Using the right fuel, storing it properly, and consuming it while it is still fresh can keep you from having to deal with fuel-related problems. These problems can cause the leaf blower to die, lose power, or fail to start.
A Craftsman leaf blower uses a gas and oil mixture at a ratio of 50:1.
- Unleaded gasoline with a minimum 89 octane rating (mid-grade) and maximum 10% ethanol content (50 parts)
- Premium 2-cycle engine oil (1 part)
For your safety, always work in a well-ventilated area. Wait for the engine to cool. Follow all safety precautions listed in your Craftsman operator’s manual.
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Follow all safety instructions provided in your equipment operator’s manual before diagnosing, repairing, or operating. Consult a professional if you don’t have the skills, or knowledge or are not in the condition to perform the repair safely.
Old Gas in a Craftsman Leaf Blower
It is easy to allow old fuel to sit in your Craftsman leaf blower. It’s hard to know exactly how often you’re going to consume a tank of fuel.
While you can forget or neglect to keep fresh fuel in your leaf blower, it’s best you don’t. Gas can become old and break down as soon as 30 days after purchase.
Effects of ethanol
Most types of gasoline on the market today contain ethanol, an alternative fuel added to make fuel more environmentally friendly. Ethanol can have damaging effects on your Craftsman leaf blower.
Ethanol naturally attracts moisture from the air which leaves behind sticky deposits and causes component failures over time.
Because of this, never use gasoline that has an ethanol content greater than 10%. The lower the ethanol content the better.
Use a fuel additive
Add a fuel additive to keep gas stable a little longer. I like the product Sea Foam Motor Treatment. This product not only stabilizes gas but also reduces moisture and cleans the fuel system.
Some 2-cycle oils include a fuel stabilizer. However, don’t assume the stabilizer will last longer than 30 days unless the information is provided by the manufacturer. Some stabilizers will last up to 30 days while others can last up to two years.
Gas and Oil Mix to Use in a 2-Cycle Craftsman Leaf blower
You don’t want to get the gas and oil mix ratio wrong. Not using enough oil or adding straight gas to a 2-cycle Craftsman leaf blower can result in a damaged engine.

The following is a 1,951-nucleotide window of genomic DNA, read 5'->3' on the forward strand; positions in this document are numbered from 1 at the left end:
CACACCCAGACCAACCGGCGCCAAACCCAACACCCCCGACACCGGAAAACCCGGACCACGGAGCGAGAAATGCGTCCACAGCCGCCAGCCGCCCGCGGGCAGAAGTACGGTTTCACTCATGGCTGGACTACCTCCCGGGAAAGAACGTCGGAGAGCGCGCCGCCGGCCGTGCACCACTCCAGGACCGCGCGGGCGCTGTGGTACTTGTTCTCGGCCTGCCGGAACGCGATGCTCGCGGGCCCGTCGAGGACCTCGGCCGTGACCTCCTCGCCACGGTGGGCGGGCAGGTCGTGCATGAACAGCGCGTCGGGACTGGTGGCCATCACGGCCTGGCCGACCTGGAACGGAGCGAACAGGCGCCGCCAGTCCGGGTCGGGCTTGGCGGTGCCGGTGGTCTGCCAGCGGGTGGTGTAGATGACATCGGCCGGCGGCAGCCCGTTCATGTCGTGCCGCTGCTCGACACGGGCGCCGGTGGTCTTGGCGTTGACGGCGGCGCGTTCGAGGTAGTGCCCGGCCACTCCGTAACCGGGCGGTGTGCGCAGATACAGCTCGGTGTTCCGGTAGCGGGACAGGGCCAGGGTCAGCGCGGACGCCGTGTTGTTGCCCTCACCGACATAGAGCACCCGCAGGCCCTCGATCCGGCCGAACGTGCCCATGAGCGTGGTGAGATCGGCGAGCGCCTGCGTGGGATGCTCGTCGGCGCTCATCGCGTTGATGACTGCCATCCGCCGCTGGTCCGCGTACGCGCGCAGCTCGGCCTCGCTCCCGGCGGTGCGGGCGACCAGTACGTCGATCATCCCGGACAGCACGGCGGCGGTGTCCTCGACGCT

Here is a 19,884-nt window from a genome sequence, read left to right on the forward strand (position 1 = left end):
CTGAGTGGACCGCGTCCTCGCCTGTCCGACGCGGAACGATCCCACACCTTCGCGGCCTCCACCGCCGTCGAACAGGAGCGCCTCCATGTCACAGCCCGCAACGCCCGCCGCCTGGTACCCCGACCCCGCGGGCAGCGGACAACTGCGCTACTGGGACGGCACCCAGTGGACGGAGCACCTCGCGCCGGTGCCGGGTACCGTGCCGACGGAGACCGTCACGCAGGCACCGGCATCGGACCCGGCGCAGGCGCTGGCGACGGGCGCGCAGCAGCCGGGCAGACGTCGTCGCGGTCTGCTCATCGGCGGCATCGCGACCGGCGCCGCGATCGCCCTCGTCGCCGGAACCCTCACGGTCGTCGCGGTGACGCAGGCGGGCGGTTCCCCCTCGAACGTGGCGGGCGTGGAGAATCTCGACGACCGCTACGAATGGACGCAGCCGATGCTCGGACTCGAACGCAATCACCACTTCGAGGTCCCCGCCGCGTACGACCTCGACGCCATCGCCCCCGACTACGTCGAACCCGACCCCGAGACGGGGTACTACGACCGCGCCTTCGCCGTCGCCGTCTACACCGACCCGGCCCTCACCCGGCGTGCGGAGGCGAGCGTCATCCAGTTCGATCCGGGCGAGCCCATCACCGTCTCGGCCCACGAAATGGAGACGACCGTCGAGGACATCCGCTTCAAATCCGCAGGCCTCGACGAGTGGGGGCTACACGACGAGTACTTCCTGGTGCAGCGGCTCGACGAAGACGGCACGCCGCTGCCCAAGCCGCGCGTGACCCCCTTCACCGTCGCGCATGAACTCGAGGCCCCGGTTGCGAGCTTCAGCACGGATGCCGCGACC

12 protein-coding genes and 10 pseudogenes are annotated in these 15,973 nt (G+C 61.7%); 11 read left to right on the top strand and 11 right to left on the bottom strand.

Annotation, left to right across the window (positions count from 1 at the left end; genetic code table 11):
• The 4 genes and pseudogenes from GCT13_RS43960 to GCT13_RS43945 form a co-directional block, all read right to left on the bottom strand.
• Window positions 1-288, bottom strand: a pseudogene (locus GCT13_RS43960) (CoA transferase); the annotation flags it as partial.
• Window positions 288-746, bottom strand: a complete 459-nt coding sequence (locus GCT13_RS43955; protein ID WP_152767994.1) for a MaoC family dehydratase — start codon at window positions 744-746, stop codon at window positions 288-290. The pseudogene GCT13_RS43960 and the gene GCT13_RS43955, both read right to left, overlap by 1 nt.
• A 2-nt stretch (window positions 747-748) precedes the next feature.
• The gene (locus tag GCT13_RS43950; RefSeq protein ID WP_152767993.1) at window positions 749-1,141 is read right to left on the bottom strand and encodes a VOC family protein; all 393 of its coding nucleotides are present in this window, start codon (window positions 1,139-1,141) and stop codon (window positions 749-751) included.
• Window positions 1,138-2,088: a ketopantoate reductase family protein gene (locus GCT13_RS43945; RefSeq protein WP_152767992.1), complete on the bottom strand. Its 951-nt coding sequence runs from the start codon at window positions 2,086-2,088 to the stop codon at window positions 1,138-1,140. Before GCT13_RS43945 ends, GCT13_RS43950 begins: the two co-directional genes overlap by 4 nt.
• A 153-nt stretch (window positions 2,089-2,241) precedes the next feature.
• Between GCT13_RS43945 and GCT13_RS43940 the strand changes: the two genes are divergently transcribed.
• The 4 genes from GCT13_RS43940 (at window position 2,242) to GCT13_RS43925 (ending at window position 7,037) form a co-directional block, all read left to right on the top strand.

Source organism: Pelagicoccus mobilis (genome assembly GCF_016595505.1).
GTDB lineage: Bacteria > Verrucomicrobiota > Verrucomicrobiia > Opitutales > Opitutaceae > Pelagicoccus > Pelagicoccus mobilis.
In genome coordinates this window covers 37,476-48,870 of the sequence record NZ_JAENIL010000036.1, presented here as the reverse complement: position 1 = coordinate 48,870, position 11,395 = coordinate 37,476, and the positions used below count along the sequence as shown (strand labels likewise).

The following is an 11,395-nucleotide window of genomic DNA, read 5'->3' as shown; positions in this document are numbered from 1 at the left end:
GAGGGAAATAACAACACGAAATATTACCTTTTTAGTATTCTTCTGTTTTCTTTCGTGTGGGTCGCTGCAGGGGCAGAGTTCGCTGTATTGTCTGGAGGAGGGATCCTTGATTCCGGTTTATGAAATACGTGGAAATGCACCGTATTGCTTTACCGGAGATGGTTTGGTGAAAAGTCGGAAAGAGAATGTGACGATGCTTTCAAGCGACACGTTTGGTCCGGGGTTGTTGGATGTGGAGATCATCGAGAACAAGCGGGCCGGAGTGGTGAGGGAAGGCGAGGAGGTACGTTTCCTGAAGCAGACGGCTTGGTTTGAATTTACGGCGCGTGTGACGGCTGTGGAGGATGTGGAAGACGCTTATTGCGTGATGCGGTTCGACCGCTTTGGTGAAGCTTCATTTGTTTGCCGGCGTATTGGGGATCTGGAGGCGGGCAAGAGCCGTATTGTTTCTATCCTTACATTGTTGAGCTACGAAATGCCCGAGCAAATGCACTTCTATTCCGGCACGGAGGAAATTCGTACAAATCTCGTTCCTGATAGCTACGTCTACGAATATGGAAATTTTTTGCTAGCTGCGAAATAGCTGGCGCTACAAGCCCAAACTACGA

Straight gas runs very dry and will cause the engine to seize and quit. Without oil added to the gas, the engine doesn’t get the lubrication it requires for internal parts to move freely.
A Craftsman blower engine will have one fill port for an oil and gas fuel mixture. Craftsman 2-cycle blowers require a fuel consisting of a gas-to-oil mixture at a rate of 50:1:
When creating this mix, use unleaded gasoline with a minimum octane rating of 89 (mid-grade) and maximum ethanol content of 10%. Add a 2-cycle premium oil that is ISO-L-EGD and JASO M345 FD certified.
How to Mix Gas and Oil for a 2-Cycle Craftsman Blower:
- Use the chart below to determine how much fuel mix to prepare.
- Remove the cap from an approved gas can. Add unleaded fuel (minimum 89 octane rating & maximum 10% ethanol content) to a gas can.
- Using the chart for ounces of oil required, add the 2-cycle oil to the gas can.
- Add a fuel additive if needed. (Some 2-cycle oils include a sufficient fuel stabilizer).
- Replace the cap.
- Gently shake the fuel and oil until they are mixed.
- Add the mixed fuel to your Craftsman fuel tank.
You can use the Craftsman universal 2-cycle oil or Craftsman full-synthetic 2-cycle oil. Another alternative is this 2-cycle mix by Kawasaki. It comes in 5.2 oz. and 6.4 oz. bottles that can be mixed with 2 gal. or 2.5 gal. of gas respectively for a 50:1 mix.
2-Cycle Gas to Oil Mix Ratio for Craftsman Leaf Blowers
|Gas to Oil Mix
Using Ethanol-Free Fuel is Best for a Craftsman Leaf Blower
To avoid the negative effects caused by using an ethanol-based fuel, it’s best to use an ethanol-free fuel in a Craftsman leaf blower. This is the more costly option for fueling your blower.
Tru-Fuel offers an ethanol-free premixed fuel at a mix of 50:1 that is ready to pour into the fuel tank. This is not only a great option for the blower, but it’s also a very convenient option for the user.